By Michael E. Miller
By Ryan Yousefi
By Kyle Munzenrieder
By Sabrina Rodriguez
By Michael E. Miller
By Carlos Suarez De Jesus
By Luther Campbell
By Kyle Munzenrieder
Morton's two-story house is in Buena Vista, a historic neighborhood north of Miami's Design District. She and her sister bought the home in 1993, just before she retired from the Miami Police Department, where she had been a lieutenant. She had hoped to sell the house some day and move to Scotland.
Then she tried to sell to Art Teele.
Teele is a Miami city commissioner. In late January he badly needed to move into the district from which voters had elected him this past November. Morton's house is in that district. By law, Teele needed to move in no later than February 1 of this year. In the hurried process of relocating, he may have not only damaged Morton's home but also abused his power as an elected official.
"Everybody was caught up in trying to help Teele because they knew time was running out," says Renee Menzel, a Buena Vista activist. "I made phone calls for Art and his wife to see properties. One of those calls was to Ardell. She was open to it, so I put her in contact with the commissioner."
Although Morton hadn't planned to leave her house until at least 1999, she agreed with Teele to a sale price of $210,000, according to documents in Morton's possession. In the interim between the signing of the offer and the closing, Morton accepted a temporary home swap. Teele and his wife took possession of the house on NE 44th Street; Morton and her sister moved into a Teele-owned apartment in the Venetia Condominium, just north of the Miami Herald building.
Teele secured a bank loan to buy the house. Unfortunately, he was short of the purchase price by $30,000. And also unfortunately, the U.S. Attorney's Office had begun investigating him in connection with an emerging scandal at the Port of Miami. Teele says he was forced to retain a criminal attorney. So he could buy the house, he asked Morton to grant him a second mortgage. Aware of the commissioner's famously high debt (his most recent financial disclosure form lists nearly $1.3 million in total liabilities), Morton balked. "I didn't think he would pay me," she recalls. "I felt if I gave him that second mortgage, I'd never see that money again."
Though Teele didn't have enough cash to complete the purchase, he proceeded with extensive remodeling. He and his wife installed new wool brocade carpet over the flagstone floor in front and back rooms. They carpeted the wood floor on the second story, which had suffered termite damage. They tore out the master bathroom, including the floor. They removed a door from a hall closet and sealed the entrance. They removed the ceiling from the downstairs bathroom, too. Outside, they installed scaffolding over a Japanese fish pond.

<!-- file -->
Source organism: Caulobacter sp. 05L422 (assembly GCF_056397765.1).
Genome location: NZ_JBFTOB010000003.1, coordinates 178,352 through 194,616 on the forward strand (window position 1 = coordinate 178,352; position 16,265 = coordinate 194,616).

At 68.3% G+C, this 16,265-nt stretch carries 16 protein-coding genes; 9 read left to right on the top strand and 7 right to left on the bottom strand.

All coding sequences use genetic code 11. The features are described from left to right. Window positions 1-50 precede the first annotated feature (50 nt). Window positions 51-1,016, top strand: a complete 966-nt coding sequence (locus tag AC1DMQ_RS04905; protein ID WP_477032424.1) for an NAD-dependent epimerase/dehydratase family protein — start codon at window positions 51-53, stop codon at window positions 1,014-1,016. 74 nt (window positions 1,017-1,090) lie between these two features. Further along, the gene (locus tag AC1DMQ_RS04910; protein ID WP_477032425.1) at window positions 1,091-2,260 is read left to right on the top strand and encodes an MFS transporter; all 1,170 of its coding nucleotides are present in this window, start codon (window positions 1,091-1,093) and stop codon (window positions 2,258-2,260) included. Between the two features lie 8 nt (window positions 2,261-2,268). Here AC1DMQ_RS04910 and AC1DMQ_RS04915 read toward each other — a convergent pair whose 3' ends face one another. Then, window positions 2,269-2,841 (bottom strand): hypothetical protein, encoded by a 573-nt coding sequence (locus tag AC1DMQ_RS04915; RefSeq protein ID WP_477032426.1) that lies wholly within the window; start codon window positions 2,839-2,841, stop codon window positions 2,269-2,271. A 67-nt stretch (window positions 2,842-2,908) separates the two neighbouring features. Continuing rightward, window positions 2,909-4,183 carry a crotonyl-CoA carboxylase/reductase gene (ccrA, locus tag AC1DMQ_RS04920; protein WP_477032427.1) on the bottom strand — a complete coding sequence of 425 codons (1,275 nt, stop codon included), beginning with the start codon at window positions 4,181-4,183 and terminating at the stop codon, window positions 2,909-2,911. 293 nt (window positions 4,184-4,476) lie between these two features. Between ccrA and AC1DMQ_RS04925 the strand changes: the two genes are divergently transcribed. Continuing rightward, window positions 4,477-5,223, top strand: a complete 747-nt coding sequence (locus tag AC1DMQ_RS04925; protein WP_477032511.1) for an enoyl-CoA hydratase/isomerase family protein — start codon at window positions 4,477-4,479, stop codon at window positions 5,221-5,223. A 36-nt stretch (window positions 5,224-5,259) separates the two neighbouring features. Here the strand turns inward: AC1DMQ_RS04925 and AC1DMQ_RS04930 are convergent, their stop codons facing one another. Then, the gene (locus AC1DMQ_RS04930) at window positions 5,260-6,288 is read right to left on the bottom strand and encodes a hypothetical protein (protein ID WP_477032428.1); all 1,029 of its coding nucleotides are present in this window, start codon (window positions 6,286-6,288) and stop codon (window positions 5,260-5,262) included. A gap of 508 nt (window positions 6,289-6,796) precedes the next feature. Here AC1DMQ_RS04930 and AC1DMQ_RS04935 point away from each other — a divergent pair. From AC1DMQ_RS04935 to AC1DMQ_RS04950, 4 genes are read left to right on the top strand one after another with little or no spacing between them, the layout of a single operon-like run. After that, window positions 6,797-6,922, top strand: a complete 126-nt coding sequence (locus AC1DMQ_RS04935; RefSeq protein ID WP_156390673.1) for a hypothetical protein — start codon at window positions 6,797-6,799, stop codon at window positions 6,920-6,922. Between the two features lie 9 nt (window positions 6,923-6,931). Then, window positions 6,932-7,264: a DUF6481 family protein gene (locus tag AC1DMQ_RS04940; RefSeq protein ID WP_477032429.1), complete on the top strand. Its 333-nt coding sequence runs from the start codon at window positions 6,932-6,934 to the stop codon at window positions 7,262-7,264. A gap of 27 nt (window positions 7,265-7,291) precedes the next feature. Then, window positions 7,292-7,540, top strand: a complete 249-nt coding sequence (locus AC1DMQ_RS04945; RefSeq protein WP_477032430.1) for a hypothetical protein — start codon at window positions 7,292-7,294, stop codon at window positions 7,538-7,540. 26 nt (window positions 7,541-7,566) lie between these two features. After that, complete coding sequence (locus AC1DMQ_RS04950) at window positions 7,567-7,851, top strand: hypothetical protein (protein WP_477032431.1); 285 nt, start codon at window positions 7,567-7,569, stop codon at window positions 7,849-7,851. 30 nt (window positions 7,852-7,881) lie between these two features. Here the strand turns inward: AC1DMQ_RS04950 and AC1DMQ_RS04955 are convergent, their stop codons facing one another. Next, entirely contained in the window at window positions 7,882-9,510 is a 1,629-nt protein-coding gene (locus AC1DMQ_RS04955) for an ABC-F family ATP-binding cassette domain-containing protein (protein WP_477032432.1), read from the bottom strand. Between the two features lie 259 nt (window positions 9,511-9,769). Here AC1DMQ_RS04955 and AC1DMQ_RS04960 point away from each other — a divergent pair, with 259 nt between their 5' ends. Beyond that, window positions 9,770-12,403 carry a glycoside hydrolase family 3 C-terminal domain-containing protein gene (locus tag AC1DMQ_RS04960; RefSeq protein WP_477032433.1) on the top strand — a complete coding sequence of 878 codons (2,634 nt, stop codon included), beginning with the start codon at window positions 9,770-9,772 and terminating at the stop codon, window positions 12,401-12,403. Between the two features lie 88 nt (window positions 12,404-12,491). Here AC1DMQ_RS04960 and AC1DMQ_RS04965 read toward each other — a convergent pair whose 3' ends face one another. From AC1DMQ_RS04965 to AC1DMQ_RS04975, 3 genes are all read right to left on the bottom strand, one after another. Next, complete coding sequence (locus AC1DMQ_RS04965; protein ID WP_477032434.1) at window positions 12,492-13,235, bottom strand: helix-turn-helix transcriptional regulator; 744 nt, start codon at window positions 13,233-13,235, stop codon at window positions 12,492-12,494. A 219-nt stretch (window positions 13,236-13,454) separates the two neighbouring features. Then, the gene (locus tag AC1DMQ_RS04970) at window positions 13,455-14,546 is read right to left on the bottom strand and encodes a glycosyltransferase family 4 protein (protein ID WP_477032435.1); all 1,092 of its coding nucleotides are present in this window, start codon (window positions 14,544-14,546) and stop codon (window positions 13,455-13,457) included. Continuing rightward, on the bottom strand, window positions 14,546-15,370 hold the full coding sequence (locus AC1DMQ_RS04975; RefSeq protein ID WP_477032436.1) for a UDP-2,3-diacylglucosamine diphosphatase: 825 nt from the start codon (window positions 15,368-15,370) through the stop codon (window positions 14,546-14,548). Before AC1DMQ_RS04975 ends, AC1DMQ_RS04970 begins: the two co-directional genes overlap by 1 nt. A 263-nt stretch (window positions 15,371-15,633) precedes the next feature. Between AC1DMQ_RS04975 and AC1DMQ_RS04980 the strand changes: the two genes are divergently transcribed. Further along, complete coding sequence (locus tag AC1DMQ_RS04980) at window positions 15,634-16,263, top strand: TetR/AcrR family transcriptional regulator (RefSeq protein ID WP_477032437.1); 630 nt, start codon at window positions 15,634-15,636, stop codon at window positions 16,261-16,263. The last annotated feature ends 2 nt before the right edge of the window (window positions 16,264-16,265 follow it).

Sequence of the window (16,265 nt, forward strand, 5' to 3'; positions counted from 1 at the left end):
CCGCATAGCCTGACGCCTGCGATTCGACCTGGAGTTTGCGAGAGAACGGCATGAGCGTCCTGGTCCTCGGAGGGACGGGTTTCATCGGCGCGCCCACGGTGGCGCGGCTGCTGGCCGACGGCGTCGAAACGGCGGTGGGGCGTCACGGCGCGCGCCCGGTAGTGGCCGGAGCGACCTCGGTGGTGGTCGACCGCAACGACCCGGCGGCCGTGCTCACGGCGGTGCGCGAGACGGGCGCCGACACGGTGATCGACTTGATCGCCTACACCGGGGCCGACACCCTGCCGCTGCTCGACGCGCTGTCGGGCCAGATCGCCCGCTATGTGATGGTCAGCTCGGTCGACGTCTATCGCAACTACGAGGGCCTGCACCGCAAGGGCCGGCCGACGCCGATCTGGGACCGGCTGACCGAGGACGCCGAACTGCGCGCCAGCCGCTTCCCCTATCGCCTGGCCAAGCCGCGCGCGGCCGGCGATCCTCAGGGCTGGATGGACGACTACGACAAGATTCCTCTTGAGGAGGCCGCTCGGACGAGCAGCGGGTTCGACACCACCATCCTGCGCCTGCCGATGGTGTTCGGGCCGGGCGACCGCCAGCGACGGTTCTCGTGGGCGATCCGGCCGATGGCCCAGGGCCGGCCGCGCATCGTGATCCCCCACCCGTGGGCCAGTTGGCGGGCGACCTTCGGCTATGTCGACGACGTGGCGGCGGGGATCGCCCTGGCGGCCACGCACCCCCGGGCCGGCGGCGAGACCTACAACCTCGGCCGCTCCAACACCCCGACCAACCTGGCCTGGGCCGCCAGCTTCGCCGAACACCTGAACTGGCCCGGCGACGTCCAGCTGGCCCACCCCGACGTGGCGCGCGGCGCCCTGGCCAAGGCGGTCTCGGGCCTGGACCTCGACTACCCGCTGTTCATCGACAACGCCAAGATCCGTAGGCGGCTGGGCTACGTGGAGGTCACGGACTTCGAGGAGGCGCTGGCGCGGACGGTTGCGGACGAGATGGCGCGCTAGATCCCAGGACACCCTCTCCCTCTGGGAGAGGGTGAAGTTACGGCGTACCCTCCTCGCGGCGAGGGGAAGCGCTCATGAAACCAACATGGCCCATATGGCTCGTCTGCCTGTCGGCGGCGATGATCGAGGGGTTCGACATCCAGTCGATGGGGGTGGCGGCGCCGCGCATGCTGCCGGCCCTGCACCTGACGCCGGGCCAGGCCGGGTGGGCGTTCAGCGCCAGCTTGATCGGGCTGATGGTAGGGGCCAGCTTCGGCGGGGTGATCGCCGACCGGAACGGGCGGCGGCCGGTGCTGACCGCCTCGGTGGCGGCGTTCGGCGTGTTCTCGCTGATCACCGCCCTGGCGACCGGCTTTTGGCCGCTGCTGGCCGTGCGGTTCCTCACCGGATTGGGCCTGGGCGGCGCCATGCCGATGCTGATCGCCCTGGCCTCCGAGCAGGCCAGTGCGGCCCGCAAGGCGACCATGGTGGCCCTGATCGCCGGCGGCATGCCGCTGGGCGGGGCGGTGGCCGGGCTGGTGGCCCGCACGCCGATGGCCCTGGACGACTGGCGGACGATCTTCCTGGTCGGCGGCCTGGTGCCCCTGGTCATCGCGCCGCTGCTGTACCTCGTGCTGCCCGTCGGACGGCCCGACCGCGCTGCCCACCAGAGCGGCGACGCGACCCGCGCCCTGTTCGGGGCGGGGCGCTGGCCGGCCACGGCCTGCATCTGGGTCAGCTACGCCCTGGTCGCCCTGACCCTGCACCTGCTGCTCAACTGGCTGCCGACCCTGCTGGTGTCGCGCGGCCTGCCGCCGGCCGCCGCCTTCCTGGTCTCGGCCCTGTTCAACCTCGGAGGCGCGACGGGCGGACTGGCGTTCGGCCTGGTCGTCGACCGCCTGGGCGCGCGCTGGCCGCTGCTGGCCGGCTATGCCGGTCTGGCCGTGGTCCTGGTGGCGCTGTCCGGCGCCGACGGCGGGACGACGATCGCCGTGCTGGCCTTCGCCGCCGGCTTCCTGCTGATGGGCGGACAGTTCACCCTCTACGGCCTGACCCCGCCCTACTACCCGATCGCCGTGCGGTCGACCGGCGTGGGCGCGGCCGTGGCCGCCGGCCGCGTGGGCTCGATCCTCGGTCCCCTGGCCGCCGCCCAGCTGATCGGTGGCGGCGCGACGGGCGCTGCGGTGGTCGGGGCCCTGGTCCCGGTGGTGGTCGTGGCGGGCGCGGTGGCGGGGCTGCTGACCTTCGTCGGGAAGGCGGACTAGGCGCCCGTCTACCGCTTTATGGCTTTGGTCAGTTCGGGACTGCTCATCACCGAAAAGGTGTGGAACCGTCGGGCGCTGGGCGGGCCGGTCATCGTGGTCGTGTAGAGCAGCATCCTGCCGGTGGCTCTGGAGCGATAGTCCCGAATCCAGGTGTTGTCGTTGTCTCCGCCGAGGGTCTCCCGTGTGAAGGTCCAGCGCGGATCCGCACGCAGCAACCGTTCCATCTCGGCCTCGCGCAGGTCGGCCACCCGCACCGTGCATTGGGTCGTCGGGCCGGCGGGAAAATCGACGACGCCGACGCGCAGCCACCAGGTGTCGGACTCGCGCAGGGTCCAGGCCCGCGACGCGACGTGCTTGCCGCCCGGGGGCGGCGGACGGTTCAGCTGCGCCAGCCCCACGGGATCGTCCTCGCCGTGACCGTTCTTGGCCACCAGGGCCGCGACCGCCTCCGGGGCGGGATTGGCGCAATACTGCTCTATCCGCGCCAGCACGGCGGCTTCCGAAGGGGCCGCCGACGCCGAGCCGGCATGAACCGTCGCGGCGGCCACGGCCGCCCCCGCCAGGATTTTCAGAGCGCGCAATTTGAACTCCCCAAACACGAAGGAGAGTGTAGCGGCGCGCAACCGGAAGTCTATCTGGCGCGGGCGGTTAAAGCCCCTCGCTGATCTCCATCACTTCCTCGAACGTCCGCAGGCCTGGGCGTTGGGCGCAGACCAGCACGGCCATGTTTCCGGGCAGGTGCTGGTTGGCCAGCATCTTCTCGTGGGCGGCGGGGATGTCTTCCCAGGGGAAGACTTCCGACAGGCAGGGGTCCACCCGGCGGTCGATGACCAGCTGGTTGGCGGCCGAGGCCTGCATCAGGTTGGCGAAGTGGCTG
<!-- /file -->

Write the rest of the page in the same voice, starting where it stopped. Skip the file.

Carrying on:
"Not only are these major renovations and structural changes being completed without the consent of the owner of the property," warned Morton's lawyer in a March 19 letter to Teele, "but they are also being performed without the proper permitting, thereby placing Ms. Morton in legal jeopardy."
When interviewed early this past week, Morton said she assumed Teele had never received the necessary permits.
"Of course I got permits!" huffed Teele during an interview in his Dinner Key office after the October 13 commission meeting. "I would be a fool not to get permits. I had the chief mechanical inspector for the city walk through the whole house. I had the head of building and zoning come out and inspect it. They said I didn't need a permit for work being done by a self-labor sort of thing. And you know what? I pulled the permits anyway. I pulled the permits to protect myself against exactly this kind of attack."
City records indicate that Teele qualified for a permit on March 26, a week after Morton's lawyer wrote the no-permit warning. He received one permit, for repairs. Records indicate he did not get a required second permit for plumbing.
Obtaining permits is time-consuming. Homeowners or contractors often begin queuing up at the city's Riverside Center as early as 6:00 a.m.; the process frequently takes all morning. Often applicants must return the next day.
Teele avoided this inconvenience. This past Friday zoning department employee Esther Saliva admitted to a supervisor that she had notarized Teele's application even though she had not witnessed the commissioner signing it. Such action violates Saliva's oath as a notary. Saliva alleged that building and zoning director Santiago Jorge-Ventura and Roberto Villanueva, the acting chief of the inspection services division, ordered her to notarize the application. "They told me they had seen Teele sign it and that I should go ahead and notarize it," Saliva told her supervisor.